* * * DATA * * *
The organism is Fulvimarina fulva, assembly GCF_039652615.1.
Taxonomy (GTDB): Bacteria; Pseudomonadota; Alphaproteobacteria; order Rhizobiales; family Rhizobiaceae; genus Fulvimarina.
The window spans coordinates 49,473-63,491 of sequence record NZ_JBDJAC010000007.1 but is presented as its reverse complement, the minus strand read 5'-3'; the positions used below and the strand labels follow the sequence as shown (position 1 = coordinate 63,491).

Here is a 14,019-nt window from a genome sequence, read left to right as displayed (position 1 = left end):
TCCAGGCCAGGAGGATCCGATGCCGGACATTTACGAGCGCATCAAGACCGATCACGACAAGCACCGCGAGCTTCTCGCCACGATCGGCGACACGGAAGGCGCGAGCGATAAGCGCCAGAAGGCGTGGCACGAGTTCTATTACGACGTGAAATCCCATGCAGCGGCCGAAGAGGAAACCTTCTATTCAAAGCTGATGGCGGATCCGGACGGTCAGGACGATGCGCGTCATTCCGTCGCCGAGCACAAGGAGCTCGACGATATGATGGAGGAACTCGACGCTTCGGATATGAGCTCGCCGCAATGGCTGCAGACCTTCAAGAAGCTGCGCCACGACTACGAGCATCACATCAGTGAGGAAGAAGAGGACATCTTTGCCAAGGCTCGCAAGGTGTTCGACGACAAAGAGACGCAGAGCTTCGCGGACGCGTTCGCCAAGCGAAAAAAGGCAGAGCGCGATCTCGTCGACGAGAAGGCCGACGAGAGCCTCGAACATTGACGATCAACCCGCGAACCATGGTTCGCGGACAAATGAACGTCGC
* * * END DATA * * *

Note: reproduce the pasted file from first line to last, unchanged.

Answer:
The organism is Fulvimarina fulva, assembly GCF_039652615.1.
Taxonomy (GTDB): Bacteria; Pseudomonadota; Alphaproteobacteria; order Rhizobiales; family Rhizobiaceae; genus Fulvimarina.
The window spans coordinates 49,473-63,491 of sequence record NZ_JBDJAC010000007.1 but is presented as its reverse complement, the minus strand read 5'-3'; the positions used below and the strand labels follow the sequence as shown (position 1 = coordinate 63,491).

Here is a 14,019-nt window from a genome sequence, read left to right as displayed (position 1 = left end):
TCCAGGCCAGGAGGATCCGATGCCGGACATTTACGAGCGCATCAAGACCGATCACGACAAGCACCGCGAGCTTCTCGCCACGATCGGCGACACGGAAGGCGCGAGCGATAAGCGCCAGAAGGCGTGGCACGAGTTCTATTACGACGTGAAATCCCATGCAGCGGCCGAAGAGGAAACCTTCTATTCAAAGCTGATGGCGGATCCGGACGGTCAGGACGATGCGCGTCATTCCGTCGCCGAGCACAAGGAGCTCGACGATATGATGGAGGAACTCGACGCTTCGGATATGAGCTCGCCGCAATGGCTGCAGACCTTCAAGAAGCTGCGCCACGACTACGAGCATCACATCAGTGAGGAAGAAGAGGACATCTTTGCCAAGGCTCGCAAGGTGTTCGACGACAAAGAGACGCAGAGCTTCGCGGACGCGTTCGCCAAGCGAAAAAAGGCAGAGCGCGATCTCGTCGACGAGAAGGCCGACGAGAGCCTCGAACATTGACGATCAACCCGCGAACCATGGTTCGCGGACAAATGAACGTCGC